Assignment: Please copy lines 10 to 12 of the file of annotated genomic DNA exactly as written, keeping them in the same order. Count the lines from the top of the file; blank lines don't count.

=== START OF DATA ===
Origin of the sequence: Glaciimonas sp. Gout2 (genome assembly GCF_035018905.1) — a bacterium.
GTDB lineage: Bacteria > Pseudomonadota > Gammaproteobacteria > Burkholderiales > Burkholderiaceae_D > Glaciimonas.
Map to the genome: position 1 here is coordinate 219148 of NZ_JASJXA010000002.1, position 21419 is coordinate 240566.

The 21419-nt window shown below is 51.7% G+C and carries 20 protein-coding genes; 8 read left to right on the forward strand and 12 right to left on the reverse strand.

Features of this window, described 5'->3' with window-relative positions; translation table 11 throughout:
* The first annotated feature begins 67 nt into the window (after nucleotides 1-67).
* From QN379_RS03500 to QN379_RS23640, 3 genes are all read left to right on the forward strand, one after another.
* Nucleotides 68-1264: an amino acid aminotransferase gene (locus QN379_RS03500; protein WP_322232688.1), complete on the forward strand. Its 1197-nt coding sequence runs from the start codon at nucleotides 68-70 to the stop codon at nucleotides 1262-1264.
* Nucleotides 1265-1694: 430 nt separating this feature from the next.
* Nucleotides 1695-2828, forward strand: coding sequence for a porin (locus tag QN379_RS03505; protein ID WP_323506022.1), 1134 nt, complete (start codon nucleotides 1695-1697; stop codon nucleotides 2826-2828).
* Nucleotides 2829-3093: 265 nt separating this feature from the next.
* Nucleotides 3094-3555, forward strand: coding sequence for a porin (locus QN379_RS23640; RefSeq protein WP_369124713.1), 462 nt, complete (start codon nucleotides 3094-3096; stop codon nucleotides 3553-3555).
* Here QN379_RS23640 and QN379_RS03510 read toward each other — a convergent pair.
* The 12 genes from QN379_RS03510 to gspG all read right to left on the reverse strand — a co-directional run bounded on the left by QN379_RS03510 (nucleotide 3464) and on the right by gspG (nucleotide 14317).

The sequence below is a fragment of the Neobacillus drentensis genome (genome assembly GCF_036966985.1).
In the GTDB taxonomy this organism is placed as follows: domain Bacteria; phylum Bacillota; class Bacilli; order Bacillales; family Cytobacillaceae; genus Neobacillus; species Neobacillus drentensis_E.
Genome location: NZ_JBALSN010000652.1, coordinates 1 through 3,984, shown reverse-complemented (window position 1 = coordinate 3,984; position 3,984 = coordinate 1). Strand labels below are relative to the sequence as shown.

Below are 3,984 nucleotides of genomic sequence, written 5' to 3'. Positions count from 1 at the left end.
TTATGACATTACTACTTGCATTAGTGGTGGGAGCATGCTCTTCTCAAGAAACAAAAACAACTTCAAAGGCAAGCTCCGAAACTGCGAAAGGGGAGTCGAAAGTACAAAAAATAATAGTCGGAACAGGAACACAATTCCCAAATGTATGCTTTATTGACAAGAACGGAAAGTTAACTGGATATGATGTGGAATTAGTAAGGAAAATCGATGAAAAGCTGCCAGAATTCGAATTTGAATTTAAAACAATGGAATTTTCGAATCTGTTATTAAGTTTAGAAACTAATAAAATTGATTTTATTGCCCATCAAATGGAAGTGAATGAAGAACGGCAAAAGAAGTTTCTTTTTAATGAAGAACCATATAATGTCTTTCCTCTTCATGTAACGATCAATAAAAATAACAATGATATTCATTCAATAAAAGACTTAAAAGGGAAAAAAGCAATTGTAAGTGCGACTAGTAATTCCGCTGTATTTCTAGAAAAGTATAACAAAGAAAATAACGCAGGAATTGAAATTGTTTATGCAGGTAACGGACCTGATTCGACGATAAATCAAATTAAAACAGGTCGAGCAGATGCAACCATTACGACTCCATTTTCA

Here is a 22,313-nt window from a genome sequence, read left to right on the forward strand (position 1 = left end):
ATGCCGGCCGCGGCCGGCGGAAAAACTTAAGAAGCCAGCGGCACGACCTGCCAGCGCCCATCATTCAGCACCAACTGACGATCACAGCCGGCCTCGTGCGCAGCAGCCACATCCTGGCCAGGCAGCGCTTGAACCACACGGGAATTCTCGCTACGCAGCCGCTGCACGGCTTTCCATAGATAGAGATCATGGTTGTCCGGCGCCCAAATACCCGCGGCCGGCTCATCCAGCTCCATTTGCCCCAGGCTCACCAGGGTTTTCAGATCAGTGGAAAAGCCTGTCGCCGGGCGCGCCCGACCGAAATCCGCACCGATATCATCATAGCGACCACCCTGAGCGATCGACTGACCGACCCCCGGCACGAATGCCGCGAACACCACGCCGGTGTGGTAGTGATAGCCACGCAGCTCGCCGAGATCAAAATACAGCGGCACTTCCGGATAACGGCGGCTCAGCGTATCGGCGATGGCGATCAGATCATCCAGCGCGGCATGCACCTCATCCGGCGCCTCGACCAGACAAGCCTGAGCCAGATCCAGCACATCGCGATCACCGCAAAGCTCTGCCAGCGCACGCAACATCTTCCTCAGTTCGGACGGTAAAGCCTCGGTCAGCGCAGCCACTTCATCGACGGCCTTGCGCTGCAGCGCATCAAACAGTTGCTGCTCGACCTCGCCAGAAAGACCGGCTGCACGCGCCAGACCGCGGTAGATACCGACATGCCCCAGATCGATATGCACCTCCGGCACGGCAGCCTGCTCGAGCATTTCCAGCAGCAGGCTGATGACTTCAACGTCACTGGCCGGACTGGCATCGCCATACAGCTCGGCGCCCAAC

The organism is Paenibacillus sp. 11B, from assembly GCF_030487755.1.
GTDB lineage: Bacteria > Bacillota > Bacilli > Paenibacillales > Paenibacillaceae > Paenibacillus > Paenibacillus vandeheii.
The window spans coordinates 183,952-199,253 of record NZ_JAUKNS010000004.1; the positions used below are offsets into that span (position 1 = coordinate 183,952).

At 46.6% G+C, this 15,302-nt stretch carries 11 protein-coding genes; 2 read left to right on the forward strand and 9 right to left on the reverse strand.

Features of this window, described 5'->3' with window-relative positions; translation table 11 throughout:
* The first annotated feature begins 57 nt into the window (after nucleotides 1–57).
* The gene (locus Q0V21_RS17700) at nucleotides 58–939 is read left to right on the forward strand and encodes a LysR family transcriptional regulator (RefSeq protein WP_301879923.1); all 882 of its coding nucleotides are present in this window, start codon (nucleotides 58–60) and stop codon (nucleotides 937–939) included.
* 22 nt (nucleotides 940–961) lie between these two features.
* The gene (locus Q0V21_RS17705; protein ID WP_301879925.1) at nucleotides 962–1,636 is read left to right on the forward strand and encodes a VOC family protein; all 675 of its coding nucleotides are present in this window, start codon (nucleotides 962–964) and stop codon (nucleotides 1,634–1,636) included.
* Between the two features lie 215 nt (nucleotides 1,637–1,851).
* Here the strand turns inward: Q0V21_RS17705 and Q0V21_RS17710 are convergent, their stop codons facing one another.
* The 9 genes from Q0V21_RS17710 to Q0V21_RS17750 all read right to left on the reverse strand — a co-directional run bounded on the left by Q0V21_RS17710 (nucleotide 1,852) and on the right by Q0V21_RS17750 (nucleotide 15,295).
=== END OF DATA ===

* Nucleotides 1695-2828, forward strand: coding sequence for a porin (locus tag QN379_RS03505; protein ID WP_323506022.1), 1134 nt, complete (start codon nucleotides 1695-1697; stop codon nucleotides 2826-2828).
* Nucleotides 2829-3093: 265 nt separating this feature from the next.
* Nucleotides 3094-3555, forward strand: coding sequence for a porin (locus QN379_RS23640; RefSeq protein WP_369124713.1), 462 nt, complete (start codon nucleotides 3094-3096; stop codon nucleotides 3553-3555).